Ravenwood High School protest May 2022

A still from a video of the RHS protest that was posted online and provided to the Home Page.

On the morning of Monday, May 2, Ravenwood High School senior Jadon Moore found the N-word entered as the username on his assigned school computer, an incident that set off a conversation about race, accountability and action in Williamson County Schools.

Moore told his teacher and a school resource officer, the latter quickly checking school security cameras. The recording showed a white student typing the slur on the computer in question, an incident that Moore said he never expected to happen. 

“I was shocked. I was appalled,” Moore said. “That still to this day, that we're still getting treated as less human beings because of the color of our skin.”

Moore said that the white student, who we are not identifying, was given three days of in-school suspension as punishment. For Moore and other Black students, though, that wasn’t enough.

“We voiced our opinions that it wasn’t fair, and it wasn’t right, so we went to the principal, and the principal agreed with us that the punishment was too light,” Moore said in a phone call. “So we worked together and talked it out, and we got the policy changed with the help of the Ravenwood administration.”

Moore said that the punishment was increased from three days to 10 days of in-school suspension, something that he thanked the school for addressing and applying harsher action. Per district policy, Williamson County Schools would not specifically comment on the punishment that was handed down to the unidentified student. 

Moore said that the student who typed the slur did show remorse when confronted by the school administrators. Though, he said that he wasn’t sure of any specific motive to the incident, adding that it’s evident that it was his computer as there are photos of Moore, who is Black, on the front of the computer.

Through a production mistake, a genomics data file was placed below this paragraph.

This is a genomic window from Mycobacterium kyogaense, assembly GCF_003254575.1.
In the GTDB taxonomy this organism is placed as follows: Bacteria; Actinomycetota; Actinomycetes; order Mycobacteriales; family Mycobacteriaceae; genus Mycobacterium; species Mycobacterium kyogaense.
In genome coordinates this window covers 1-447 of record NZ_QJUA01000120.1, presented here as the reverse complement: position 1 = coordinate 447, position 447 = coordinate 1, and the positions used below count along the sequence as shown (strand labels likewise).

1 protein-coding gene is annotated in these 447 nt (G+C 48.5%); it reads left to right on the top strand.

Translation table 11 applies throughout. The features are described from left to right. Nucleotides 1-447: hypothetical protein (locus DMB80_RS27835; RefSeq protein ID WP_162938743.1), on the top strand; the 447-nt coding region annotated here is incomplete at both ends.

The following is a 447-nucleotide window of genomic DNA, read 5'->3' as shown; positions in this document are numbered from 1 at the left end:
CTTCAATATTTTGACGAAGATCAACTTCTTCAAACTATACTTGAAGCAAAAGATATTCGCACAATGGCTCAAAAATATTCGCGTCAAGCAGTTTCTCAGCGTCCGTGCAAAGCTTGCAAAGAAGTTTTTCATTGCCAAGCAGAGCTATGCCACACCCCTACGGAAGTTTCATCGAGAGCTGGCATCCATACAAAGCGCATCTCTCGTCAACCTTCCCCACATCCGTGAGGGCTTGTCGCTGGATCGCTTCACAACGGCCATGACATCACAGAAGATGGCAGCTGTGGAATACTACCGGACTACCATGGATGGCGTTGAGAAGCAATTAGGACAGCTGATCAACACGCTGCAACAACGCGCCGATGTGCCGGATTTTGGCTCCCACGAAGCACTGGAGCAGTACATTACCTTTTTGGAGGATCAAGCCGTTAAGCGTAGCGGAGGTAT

While Moore and other students say they were pleased with the administration's openness to their concerns, they also said that the grander issue of racism inside of Ravenwood and WCS and in the greater Williamson County community required a greater response.

Students hold demonstration in response to event, WCS responds 

On Friday, May 13, the group of students led a previously announced peaceful demonstration inside of RHS between classes, linking arms, holding signs and using megaphones to make sure that the entire student body was aware of what had happened and why it was a problem. 

“We just used that for a time to demonstrate our frustration against racism, there was no disruption in class, and none of that,” Moore said.

While dozens of students showed up in solidarity with the protesting students, they did report some backlash from other students who cursed at them and mocked them for speaking out.

A video of the protest was posted on social media platforms and was soon reposted by progressive outlet the Tennessee Holler. It was this past Monday when Moore and other students, as well as some adults, spoke at the WCS board meeting, pushing that conversation into the public record.

“We’re hopeful to make this incident a difference and better for the future to come,” Moore told the board. “I want to make this clear that we are not attacking Ravenwood High School or the student who committed this act. We are coming together, and we are attacking racism as a whole.”

“To everybody who is not taking this seriously,” Moore continued. “You are part of the problem, and I hope you wake up before it’s too late. If you are defending the student’s actions, we are not scared of you, we will not stop, and you cannot stop the change that is going to come. We are hopeful to make this change.”

While WCS would not specifically comment on the incident to the Home Page, RHS Principal Pam Vaden was at the meeting, and WCS Superintendent Jason Golden did comment on the issues raised during the meeting.

“Some of what was discussed [in public comments] also reminded me of the goals that we set as board members, and as a district related to my work as superintendent,” Golden said. “I want to remind us that the first three items that the Fostering Healthy Solutions report addressed [were] the policy handbook with recommendations to create templates so that there is consistency district-wide related to our standards for teachers and students...[we must consider] disciplinary action, reviewing our disciplinary actions at the administrative level to ensure consistency district-wide in communication.

Golden highlighted above WCS' recent work with Fostering Healthy Solutions, an organization that is helping the school district address racism and other forms of bullying after an increase in complaints surfacing from students.